Tape in the management of Patellofemoral Pain

Tape in the management of Patellofemoral Pain

There is a lot of hype around tape-what tape, what technique, what colour! The hype is not fully underpinned by robust academic rigour and yet do I use tape with my patients? Yes I do. Let’s explore this.
Overall the literature is poor quality with varied methodologies and as such there is no definitive answer to ‘should we use tape in patellofemoral pain, (PFP), to which patients and how?’ As always in these situations I go back to clinical reasoning: what am I trying to achieve, and how can I best do this? Will the patient be able to replicate this themselves? Here I present the most common scenarios I tape for, and what techniques I use.
1. Fat pad offloading. Fat pads often become oedematous and then impinge between the tibia and patella even more. Taking the pressure off the fat pad can really help break this cycle. First though I need to establish which part of the fat pad is impinged, and why.
If the central part of the fat pad is being impinged, (frequently due to tight quadriceps or uncontrolled hyperextension) then an elevating taping technique is useful to elevate the whole paella and tip the distal pole of the patella off the fat pad.
NB. I would not perform this technique on someone with patella alta, (ie long patella tendon) as it may increase their instability.
If the fat pad is impinged in its supra-lateral corner it is more likely to be patella tilt and/or poor control of femoral internal rotation. For the patella position I would be more likely to use a McConnell taping technique.
la glide_tape

If the femur is more the issue then a spiral from the medial knee across the anterior thigh diagonally to the glutei applied in slight knee flexion and femoral external rotation helps to give feedback if the femur starts dropping into internal rotation.
2.Patellofemoral Joint Pain.
Excess retropatellar pressure to the subchondral bone is often, (but not exclusively) from patella malalignment. If the patient has a good pain response from manual medial glide and/or tilt correction with a task such as squatting or step ascent then I will try a McConnell taping as shown above.
3. Dysplasia.
If a patient has a shallow trochlea or long patella tendon there is a multi-directional instability. In these cases they often present with puffy parapatellar soft tissues as the patella crashes around into the soft tissues. These patients along with hypermobile patients often benefit from:

4. Unwanted hyperextension.
Some patients, (in my experience particularly those with hypermobility) flick their knees rapidly in to hyperextension and as such often traumatize the fat pad. They are often proprioceptively unaware of where neutral is. To help with this I will often place a small piece of vertical tape in the popliteal fossa with their knee in a few degrees of flexion. If the patient goes to move into hyperextension the tape should tug and remind them
5. Pain relief.
If pain relief is gained by tape I am all for it as long as a long-term dependence doesn’t ensue! Reduced pain helps to win the patients confidence in you, and will then often give you a window of opportunity to do exercises, re-educate movement that would previously have been pain limited.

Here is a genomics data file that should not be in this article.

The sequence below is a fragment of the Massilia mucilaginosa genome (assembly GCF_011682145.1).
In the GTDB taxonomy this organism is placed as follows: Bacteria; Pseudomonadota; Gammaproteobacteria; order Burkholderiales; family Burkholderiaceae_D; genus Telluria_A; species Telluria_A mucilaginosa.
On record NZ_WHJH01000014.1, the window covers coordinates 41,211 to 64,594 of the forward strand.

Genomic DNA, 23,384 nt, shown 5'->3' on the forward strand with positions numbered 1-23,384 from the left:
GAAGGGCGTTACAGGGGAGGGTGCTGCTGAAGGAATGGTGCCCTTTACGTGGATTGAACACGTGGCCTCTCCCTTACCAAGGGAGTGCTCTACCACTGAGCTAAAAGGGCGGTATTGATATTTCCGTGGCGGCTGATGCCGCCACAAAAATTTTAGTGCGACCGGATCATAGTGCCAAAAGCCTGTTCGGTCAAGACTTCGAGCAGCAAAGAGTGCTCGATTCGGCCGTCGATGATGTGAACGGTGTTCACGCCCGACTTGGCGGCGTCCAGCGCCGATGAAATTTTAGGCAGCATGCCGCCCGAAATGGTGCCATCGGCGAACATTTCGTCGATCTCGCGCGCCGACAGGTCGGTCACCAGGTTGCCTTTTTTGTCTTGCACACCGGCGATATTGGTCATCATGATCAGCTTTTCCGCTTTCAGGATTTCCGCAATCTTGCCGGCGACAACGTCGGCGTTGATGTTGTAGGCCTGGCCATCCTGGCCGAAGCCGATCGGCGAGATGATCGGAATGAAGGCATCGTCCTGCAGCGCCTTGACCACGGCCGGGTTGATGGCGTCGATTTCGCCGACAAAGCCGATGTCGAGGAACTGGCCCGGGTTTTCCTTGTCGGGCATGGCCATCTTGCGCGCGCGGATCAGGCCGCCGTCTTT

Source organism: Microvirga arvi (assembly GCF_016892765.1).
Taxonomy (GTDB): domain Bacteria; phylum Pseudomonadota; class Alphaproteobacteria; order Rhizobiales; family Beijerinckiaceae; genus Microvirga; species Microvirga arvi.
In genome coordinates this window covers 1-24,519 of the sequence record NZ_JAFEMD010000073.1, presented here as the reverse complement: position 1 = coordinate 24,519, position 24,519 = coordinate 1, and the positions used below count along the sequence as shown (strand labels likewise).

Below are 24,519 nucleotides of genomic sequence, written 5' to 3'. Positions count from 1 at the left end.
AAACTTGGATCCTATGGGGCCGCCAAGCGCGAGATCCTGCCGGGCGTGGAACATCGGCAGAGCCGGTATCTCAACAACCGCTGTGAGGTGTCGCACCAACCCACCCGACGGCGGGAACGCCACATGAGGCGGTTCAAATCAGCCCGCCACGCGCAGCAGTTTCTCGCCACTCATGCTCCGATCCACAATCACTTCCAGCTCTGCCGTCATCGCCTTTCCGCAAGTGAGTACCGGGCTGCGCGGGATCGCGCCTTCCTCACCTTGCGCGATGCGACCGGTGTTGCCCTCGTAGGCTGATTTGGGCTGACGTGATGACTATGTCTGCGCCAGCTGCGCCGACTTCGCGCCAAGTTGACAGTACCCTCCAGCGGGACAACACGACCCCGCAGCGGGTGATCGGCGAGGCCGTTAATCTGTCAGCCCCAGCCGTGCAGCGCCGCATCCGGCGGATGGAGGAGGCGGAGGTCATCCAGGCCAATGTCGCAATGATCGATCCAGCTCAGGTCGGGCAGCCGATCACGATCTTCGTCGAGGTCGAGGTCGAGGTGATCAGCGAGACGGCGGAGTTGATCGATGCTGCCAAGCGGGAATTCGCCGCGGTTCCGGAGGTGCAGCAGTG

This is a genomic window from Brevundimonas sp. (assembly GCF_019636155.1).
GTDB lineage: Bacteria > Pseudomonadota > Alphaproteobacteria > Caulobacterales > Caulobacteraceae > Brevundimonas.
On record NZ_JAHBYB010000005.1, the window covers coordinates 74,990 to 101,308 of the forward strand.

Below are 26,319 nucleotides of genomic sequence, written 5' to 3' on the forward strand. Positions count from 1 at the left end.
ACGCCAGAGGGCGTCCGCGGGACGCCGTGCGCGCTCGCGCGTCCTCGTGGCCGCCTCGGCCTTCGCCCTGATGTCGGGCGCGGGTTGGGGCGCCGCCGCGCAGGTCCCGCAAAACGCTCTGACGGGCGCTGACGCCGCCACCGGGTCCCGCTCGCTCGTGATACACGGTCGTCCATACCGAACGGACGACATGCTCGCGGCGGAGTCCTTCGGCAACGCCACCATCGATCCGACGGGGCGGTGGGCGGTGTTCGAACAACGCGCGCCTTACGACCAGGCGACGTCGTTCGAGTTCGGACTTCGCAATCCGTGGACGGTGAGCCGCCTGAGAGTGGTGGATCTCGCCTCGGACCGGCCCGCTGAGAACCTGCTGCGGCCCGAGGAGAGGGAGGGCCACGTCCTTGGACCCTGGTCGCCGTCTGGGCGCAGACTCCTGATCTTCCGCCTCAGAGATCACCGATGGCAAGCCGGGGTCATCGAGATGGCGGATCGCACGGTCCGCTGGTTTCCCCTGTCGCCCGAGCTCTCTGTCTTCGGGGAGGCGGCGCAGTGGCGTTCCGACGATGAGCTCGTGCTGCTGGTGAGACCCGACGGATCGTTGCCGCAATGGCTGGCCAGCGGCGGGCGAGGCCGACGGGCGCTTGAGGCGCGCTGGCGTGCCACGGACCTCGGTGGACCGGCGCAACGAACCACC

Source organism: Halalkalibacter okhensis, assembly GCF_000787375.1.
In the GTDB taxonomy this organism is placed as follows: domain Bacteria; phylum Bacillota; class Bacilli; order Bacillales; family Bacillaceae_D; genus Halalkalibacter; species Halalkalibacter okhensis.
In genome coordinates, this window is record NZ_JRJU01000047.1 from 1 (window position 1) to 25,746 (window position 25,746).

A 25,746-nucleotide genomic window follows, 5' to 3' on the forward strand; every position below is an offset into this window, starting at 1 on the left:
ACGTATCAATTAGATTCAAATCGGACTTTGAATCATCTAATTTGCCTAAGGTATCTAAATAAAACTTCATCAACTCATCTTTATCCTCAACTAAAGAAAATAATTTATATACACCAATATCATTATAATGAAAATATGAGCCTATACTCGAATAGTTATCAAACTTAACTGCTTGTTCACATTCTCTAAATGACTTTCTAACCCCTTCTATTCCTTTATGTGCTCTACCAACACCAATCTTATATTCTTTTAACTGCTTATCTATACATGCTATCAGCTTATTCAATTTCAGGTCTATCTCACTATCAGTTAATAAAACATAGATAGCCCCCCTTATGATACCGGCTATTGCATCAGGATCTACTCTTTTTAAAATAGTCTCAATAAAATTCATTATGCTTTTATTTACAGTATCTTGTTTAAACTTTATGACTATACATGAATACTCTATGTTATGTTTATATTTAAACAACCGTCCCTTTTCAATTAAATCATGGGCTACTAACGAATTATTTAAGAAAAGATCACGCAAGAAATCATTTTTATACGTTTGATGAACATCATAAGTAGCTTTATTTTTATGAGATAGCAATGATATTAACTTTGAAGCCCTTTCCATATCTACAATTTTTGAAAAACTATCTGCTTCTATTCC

To conclude:
There are many other taping techniques out there, some of which I occasionally use. However, the aforementioned are my ‘go to’ techniques. I’m sure this would be different for another clinician. Neither will be right or wrong.
What tape? I consider rigidity, skin tolerance and ability to stick, especially on hot, sweaty skin.
Finally and most importantly most clinicians in the UK do not have the luxury of seeing patients several times a week. If you are planning on using tape as a key part of your treatment then the patient has to be able to replicate it. I recommend; keep it as simple as you can and if the patient has a phone with a video facility then get them to film you talking through applying it.

La semana de Helse Fisioterapia. (35/2016) | Helse Fisioterapia 03-09-2016

[…] El dolor femoropatelar es un problema muy común y que a veces no se diagnostica de una manera adecuada. Desde la fisioterapia podemos ayudar en el tratamiento y en la pauta de trabajo de fortalecimiento. Algo que nos puede venir bien para iniciar el trabajo es realizar tape para mejorar el dolor. […]

Pieter Erasmus 01-10-2016

Hi I dislocated my pattela and 9 weeks later my pattela is still very high. Is this normal? Can I fix it?

Claire 27-10-2016

A high rding patella is usually caused by a long patella tendon which you can't change without surgery. This is a risk factor for dislocation, but there are many patients with this , (patella alta) who do manage to avoid surgery through keeping strong. I hope that helps and your knee is recovering well.

Sukanya 21-05-2018

My son is having high riding patella alta.what sort of treatment should he be into.can he be treated without surgery. He is going for physiotherapy. Hehis knees are making noises when he bends

Claire 26-07-2018

Hi Sukanya Don't worry about the noise. the patella alta means his knee caps are a bit more wobbly so strength work, especially between 0 and 40 degrees bend is going to be really key plus balance work to train him not to be too wobbly in the limb generally. I hope he is improving. best wishes Claire

Jo Ponting 21-05-2020

Your website is such a great resource and reminder of course content, thank you Claire! I look forward to coming on a refresher course.

Claire 27-05-2020

Hi Jo, Thanks so much! Would be lovely to see you. Some great recent literature incorporated into the course since you were on it.BW Claire

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